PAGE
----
Wednesday, November 30

Review - Kagero miniTopColors no.26 Battle of Britain Part III - Decal and Book set

For the other part of Kagero’s miniTopcolors release this month is the German’s turn – the great aircraft of the Luftwaffe at the part of the Battle of Britain are covered here in reference and decal for – have they run out of ideas on this the third part of the Luftwaffe B.O.B. trilogy?
Let’s have a look!


Kagero - miniTopColors no.26 Battle of Britain Part III
Written by: Maciej Goralczyk, Janusz Swiatlon & Arkadiusz Wrobel
English and Polish text.
Pages: 20
Decal schemes: 8
Decal scales: 1/72, 1/48 & 1/32
ISBN: 978-8362878055
RRP: 12.80 Euro - Currently on sale!
 The latest in the MiniTopcolors series No 26 “Battle of Britain Part III from Kagero features eight aircraft all from the Luftwaffe each in a double page soft covered spread in landscape A4 format (of 20 pages) – those  are the facts – lets delve a little deeper.

Of the eight aircraft from the German WWII Luftwaffe six are E Model ME-109s, there is one BF 110C and an Heinkel He 111P2 ( just in time eh?) and of these aircraft all – yes all have a decal to match their schemes which are represented on two pages for each aircraft. The planes are shown in side and top down views with the exception of the He 111P2 which is shown on a lovely two page spread in the middle of the book (watch for the staples boys) – Which is almost good enough to put on your wall!
All of the decals are made in 1/72, 1/48 and 1/32 scales, though again the He 111p is the sole stand out in that there are no decal choices for the 1/48th kit of this type included – I suppose it may have been a space thing as the more “hot” item was a new 1/32 Revell He 111P rather than any of the choices of this aircraft in 1/48th which are not as “popular” right now lets say!
This book/decal combo is the third in the series of all Luftwaffe aircraft which I prefer over RAF types to be honest – and I think is good sense as if you want spitfires - well they are in another book . The only thing that is a little odd is the mixture of types – as many like to specialize and have a few choices of that particular aircraft type. I suppose the choice for something different is here if you want it and it’s a plus or minus depending on if you have a few different schemes to find for alternative aircraft.
The aircraft double page spreads also have on them the close-up mascot and emblems from each aircraft so you can see their peculiars – I would not mind a few more pictures instead of these but with the limited space format they are more eye-catching than a black and white picture that I suppose you could not tell a real aircraft colouring from anyway so Kagero have made the commercially sensible decision here.

The profiles are skilfully illustrated and look great with the weathering of each aircraft included. The references for these aircraft are as well in the front of the book on the first page so if you need to go deeper into the subjects you can.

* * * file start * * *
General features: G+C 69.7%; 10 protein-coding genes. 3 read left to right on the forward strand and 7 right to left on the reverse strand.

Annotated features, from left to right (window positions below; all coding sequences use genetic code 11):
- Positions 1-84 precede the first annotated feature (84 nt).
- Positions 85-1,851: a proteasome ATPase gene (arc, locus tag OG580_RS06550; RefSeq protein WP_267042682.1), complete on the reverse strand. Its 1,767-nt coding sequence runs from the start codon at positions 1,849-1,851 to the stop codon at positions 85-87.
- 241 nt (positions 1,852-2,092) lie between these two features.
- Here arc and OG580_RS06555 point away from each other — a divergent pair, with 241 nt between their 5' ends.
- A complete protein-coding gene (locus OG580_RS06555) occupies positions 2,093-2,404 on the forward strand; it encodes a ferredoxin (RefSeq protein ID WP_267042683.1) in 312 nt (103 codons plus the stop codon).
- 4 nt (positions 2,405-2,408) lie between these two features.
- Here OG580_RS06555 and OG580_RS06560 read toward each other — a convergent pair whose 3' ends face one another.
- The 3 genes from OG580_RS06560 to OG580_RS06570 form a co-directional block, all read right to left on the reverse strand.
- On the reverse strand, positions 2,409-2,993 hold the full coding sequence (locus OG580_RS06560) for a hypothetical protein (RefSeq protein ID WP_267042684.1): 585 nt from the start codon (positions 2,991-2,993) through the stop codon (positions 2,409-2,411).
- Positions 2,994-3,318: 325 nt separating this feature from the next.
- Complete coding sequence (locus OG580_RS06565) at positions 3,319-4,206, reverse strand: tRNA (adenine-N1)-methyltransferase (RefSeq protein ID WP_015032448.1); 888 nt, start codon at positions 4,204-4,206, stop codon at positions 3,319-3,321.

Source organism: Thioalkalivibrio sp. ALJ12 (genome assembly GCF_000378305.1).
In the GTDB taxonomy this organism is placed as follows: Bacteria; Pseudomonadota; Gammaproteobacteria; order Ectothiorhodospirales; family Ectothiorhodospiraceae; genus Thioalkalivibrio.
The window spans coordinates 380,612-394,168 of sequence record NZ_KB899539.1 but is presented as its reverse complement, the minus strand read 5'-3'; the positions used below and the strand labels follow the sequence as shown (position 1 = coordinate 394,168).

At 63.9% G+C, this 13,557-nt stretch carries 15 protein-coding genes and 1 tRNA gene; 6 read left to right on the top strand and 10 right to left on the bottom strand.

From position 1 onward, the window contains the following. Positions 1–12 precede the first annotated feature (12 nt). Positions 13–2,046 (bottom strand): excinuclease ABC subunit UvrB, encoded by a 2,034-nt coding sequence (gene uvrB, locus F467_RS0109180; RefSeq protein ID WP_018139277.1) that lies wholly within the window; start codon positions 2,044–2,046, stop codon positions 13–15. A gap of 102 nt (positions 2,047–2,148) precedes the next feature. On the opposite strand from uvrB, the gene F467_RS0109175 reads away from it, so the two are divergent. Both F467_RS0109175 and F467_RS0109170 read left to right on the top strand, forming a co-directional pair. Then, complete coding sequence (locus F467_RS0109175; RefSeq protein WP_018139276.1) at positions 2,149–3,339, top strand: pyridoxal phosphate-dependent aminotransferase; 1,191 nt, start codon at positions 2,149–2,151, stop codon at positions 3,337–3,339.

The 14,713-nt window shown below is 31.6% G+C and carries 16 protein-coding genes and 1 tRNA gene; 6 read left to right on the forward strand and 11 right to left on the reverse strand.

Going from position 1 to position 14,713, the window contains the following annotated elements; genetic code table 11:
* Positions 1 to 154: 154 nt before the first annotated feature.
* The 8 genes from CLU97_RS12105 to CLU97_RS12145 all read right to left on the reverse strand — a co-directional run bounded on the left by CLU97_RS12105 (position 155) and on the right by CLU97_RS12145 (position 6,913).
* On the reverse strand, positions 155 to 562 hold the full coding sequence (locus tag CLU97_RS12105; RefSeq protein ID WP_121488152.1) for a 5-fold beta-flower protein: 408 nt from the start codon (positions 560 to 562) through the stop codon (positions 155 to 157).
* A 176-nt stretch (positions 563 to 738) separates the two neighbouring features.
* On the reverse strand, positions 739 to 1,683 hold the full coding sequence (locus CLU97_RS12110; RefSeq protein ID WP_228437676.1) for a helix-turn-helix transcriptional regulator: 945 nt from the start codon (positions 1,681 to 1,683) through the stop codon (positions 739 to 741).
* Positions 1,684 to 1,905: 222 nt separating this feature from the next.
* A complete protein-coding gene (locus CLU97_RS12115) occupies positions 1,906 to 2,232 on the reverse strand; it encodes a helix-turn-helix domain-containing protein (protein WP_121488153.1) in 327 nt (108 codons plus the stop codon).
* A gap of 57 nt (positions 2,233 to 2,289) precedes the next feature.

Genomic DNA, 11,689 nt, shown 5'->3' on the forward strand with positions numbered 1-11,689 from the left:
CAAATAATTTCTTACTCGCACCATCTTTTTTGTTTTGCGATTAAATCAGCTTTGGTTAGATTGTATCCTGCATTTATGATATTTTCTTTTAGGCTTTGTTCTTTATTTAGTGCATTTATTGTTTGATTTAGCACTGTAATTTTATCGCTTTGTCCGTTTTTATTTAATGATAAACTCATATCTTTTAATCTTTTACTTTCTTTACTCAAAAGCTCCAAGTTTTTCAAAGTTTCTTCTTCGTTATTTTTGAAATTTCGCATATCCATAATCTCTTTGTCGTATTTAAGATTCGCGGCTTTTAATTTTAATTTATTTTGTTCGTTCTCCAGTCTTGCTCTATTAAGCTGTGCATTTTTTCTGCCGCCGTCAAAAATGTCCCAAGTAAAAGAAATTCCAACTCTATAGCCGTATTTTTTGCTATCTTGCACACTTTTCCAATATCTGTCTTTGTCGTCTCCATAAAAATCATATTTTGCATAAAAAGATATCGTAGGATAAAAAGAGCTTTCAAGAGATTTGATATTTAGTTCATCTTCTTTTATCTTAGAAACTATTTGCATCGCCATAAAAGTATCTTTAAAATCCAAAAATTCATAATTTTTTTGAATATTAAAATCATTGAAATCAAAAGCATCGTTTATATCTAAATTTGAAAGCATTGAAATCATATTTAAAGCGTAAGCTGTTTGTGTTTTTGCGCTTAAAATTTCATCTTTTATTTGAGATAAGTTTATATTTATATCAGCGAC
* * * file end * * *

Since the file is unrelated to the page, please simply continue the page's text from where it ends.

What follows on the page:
The aircraft in this edition cover many prominent Luftwaffe types – they are in order of appearance…

  • Bf 109 E-3; 'White Chevron', flown by Hptm. Hubertus von Bonin Gruppenkommandeur of I./JG 54, Eindhoven, early summer 1940
  • Bf 109 E-4; W.Nr. 5274, 'White 15', flown by Ofw.Werner Machold of 1./JG 2 Beaumont-le-Roger, summer 1940
  • Bf 109 E-4; W.Nr. 1159, 'White 7', flown by Lt. Josef Burschgens of 7./JG 26, Caffiers, 11 August 1940
  • Bf 109 E-4; 'White 11', flown by Lt. Alfons Raich of 7./JG 3, Desvres, September 1940
  • Bf 109 E-4; 'White 8', flown by Hptm. Hans-Karl Mayer, Gruppenkommandeur of I./ JG 53, Etaples, September 1940
  • Bf 109 E-4/B; 'Black 6' of 5./JG 51, Mardyck, autumn 1940
  • He 111 P-2; W.Nr. 2149, coded 'G1+JL' of 3./KG 55, France, summer 1940
  • Bf 110 C-2; W.Nr. 3533, coded 'L1+LL' of 15.(Z)/LG 1, crew: pilot - Oblt. Otto Weckeiser, radio operator - Uffz. Horst Brugow; Socketts Manor, Oxted, 27 September 1940
The decals to match these aircraft are printed by Cartograf the industry leaders (well one of them) and SHOULD go on pretty well – they are strong in colour density, sharp and are well reproduced and are in register and you see this in most reviews – but how can most people actually tell about the set they are reviewing?

Well we will have a look of how they adhere to a plastic kit – I have tried this time some 1/48 decals of tactical numbers and emblems in a few different contrasts to see how they go.

The decals held against the light to show you thickness before they are applied – notice the thickness here and the minimizing of carrier film – Good! I don’t much care for excess carrier film so that’s a box ticked already for me.
As you can see the thick decal has thinned out nicely and adhered to the plastic while conforming correctly around the rivets and also into the creases as shown here. These surfaces have been coated with future and weathered over FYI so they look like the real thing..
 The white is not at all see-through and the colour integrity is there to see.
A great book/decal set especially for lovers of the Bf-109 and Battle of Britain aircraft. The national markings re a minor omission but sometimes hard to track down your specific aircraft, so check you can get them. Otherwise a great match up of modeller’s reference, decals and a short and informative read – I liked it a lot.

Thanks to Kagero for supplying us with this decal and book combo